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Shares of BlackBerry Ltd. BB-T jumped Friday after Bloomberg reported that New York private equity firm Veritas Capital is considering a bid for the Canadian company.

The stock closed at US$5.23, up 18.1 per cent on the New York Stock Exchange, after the story was published early Friday, although Bloomberg didn’t identify its source and characterized the state of talks as early. It was the stock’s highest close in almost three months. Nearly 28.5-million shares changed hands on the exchange, the busiest volume in more than nine months. BlackBerry and Veritas did not respond to calls seeking comment.

BlackBerry, which has struggled to regain investor interest since the demise of its smartphone business, announced in May it was exploring a potential breakup of the company. The company hired investment banks Morgan Stanley & Co. and Perella Weinberg Partners as financial advisers for the strategic review, but did not set a timetable for completing the process.

Chief executive officer John Chen said on an earnings call in late June that BlackBerry’s strategic review was still in its early stages, declining further comment. The review’s announcement appeared to be an attempt to appease investors leading up to the company’s late June annual meeting, after British hedge fund Fifthdelta Ltd. accumulated a nearly 10-per-cent stake in BlackBerry.

This is a pivotal year for the company: It sold most of its legacy smartphone-related patents, which had generated hundreds of millions of dollars in high-margin revenue in recent years through licensing deals with other companies. This fall, Mr. Chen comes to the end of his second five-year employment contract and BlackBerry faces repayment of US$365-million of debentures.

Mr. Chen was successful in his first five years, transitioning BlackBerry completely out of the smartphone business, cutting costs and securing its future as a going concern. He was also aided by billions of dollars in legacy high-margin service-fee revenue negotiated by his predecessors with telecom carriers when BlackBerry hand-held devices were in hot demand and which continued to pour in for years.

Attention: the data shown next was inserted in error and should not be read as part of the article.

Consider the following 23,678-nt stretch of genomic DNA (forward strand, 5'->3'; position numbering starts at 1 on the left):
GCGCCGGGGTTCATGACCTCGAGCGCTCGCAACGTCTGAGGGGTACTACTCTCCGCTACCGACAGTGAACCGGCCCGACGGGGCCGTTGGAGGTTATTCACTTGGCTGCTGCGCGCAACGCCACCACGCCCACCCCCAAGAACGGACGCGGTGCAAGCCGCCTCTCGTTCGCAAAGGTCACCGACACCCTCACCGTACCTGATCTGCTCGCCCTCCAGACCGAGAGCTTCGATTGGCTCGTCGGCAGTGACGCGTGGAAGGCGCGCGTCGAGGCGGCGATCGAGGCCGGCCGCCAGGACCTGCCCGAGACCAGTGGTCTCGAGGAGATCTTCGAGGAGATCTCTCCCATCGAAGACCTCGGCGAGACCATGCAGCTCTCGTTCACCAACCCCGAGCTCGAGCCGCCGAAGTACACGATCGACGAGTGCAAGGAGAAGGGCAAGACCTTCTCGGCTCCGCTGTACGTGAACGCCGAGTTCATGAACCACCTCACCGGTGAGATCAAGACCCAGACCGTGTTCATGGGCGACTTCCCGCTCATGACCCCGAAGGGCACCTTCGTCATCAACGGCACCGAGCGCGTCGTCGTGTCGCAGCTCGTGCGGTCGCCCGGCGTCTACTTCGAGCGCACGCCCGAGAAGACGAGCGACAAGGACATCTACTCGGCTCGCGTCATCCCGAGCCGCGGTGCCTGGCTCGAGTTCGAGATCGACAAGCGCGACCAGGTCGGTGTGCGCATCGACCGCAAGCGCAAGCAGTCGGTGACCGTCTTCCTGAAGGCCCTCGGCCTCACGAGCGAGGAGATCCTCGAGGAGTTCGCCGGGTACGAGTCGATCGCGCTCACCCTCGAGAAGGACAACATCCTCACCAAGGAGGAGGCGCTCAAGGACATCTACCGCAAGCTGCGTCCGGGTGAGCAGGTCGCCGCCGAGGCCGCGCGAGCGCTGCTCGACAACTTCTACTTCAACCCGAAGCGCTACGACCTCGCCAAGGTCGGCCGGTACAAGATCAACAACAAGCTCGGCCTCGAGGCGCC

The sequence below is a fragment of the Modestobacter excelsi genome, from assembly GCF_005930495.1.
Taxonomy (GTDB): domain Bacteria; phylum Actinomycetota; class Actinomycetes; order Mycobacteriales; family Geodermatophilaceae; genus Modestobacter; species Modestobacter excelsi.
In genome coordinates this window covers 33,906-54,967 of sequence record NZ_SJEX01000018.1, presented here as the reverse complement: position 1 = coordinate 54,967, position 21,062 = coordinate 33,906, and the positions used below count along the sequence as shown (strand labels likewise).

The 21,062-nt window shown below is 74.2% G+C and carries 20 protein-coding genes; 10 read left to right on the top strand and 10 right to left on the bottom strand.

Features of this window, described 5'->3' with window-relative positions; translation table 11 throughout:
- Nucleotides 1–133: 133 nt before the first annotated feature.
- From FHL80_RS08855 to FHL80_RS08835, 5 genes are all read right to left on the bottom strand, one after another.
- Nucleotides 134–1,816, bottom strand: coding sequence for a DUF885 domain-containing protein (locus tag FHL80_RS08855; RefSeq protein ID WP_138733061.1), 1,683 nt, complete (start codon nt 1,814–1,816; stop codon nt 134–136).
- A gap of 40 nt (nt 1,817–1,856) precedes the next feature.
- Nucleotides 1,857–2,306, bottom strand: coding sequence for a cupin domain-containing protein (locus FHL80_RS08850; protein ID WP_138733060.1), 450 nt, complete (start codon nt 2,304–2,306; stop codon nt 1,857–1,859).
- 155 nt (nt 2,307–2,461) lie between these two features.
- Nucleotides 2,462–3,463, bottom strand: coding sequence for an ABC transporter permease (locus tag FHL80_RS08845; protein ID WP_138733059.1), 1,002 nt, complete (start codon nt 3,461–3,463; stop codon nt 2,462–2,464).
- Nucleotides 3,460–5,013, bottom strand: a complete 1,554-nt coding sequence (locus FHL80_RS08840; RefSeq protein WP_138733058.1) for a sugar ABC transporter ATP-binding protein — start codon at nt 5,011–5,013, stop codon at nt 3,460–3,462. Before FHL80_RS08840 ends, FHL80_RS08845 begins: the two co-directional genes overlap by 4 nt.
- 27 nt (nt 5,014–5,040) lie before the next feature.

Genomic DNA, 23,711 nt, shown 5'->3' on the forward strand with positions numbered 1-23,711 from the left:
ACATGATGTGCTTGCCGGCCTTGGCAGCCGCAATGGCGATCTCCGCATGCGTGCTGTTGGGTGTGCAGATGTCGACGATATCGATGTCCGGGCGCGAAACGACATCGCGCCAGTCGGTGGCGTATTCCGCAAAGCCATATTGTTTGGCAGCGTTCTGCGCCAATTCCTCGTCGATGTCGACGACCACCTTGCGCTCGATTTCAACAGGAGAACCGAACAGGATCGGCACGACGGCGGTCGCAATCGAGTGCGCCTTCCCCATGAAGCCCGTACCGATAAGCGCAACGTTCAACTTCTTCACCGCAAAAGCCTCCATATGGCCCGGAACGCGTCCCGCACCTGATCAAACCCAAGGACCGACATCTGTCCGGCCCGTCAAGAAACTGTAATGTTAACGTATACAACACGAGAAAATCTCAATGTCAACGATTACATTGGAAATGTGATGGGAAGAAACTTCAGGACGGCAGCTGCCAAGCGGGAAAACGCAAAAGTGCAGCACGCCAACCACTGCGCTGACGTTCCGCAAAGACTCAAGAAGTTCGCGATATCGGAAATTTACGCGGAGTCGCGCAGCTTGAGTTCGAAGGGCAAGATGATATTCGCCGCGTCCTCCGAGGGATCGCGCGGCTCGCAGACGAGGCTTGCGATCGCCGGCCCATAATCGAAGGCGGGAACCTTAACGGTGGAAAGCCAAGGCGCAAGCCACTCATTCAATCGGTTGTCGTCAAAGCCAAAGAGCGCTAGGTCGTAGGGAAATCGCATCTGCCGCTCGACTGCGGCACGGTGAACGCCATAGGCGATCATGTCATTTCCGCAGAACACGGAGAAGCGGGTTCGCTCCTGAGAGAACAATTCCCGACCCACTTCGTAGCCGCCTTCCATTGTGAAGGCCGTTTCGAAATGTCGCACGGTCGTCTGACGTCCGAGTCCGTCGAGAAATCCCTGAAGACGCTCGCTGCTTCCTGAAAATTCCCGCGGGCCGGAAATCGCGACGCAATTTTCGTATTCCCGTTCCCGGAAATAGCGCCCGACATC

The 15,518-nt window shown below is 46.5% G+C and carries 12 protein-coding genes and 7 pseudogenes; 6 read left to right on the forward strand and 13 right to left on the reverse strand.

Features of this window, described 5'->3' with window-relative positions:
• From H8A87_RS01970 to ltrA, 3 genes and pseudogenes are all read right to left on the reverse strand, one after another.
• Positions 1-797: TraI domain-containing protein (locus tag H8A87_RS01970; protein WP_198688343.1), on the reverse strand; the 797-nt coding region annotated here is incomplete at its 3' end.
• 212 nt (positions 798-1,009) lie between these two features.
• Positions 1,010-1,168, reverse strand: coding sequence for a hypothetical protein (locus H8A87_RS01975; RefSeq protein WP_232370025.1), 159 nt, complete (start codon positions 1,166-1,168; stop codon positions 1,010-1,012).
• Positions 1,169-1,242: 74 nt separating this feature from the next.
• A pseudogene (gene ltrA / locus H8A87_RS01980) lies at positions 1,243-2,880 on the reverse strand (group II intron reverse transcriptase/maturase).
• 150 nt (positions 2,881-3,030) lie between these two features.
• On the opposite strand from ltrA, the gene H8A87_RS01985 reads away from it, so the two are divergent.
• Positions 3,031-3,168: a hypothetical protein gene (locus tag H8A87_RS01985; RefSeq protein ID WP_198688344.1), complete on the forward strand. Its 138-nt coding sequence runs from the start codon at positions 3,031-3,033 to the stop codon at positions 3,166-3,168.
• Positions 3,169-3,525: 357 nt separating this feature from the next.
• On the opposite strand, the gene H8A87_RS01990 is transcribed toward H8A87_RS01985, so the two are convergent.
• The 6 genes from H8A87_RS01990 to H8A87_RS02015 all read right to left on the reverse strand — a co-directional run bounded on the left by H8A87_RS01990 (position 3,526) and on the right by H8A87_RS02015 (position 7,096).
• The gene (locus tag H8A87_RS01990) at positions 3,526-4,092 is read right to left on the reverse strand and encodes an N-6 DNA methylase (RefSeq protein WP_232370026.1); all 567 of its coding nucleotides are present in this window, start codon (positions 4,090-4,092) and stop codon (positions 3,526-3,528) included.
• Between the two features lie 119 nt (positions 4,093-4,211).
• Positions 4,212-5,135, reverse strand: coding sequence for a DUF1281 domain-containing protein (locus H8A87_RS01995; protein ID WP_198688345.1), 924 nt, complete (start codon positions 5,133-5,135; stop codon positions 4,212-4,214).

But BlackBerry’s share price has languished for years, except for a brief spike when it became a “meme stock” during the COVID-19 pandemic. Its shares now trade at roughly the same level as two decades ago, when the device business was still young.

The company is a hodgepodge of different businesses: It provides in-car software to connect vehicles to the internet, it sells cybersecurity software and it provides device management software used by corporations to manage fleets of devices used by their employees.

It is an odd duck with no peers in terms of its mix of businesses. The cybersecurity business is largely a collection of companies purchased over the years. That business has been a disappointment, delivering far less growth than expected. BlackBerry is a leader in the device management business, but it is a crowded, mature niche sector.

BlackBerry’s crown jewel is its connected-car business, managed out of its Ottawa-based QNX unit, which it bought in 2010. The company has said the division should deliver 20-per-cent annual growth for several years, including revenue of US$240-million to US$250-million this year. The technology is in hundreds of millions of cars and used by all 10 of the world’s largest automakers.

Results for the company’s most recent quarter, published in late June, fell below expectations. Cybersecurity revenues in the period, its first fiscal quarter, came in at US$93-million, down 18 per cent year over year, and revenue from its car-software business dropped by 12 per cent to US$45-million, both below expectations.

On a call at the time to discuss earnings, Mr. Chen stated BlackBerry’s strategy “is clear” and based on “a robust operating plan for both our business units to address the large and growing market opportunities.” He said that the company could achieve profitable growth and “generate significant shareholder value” by executing its plan.

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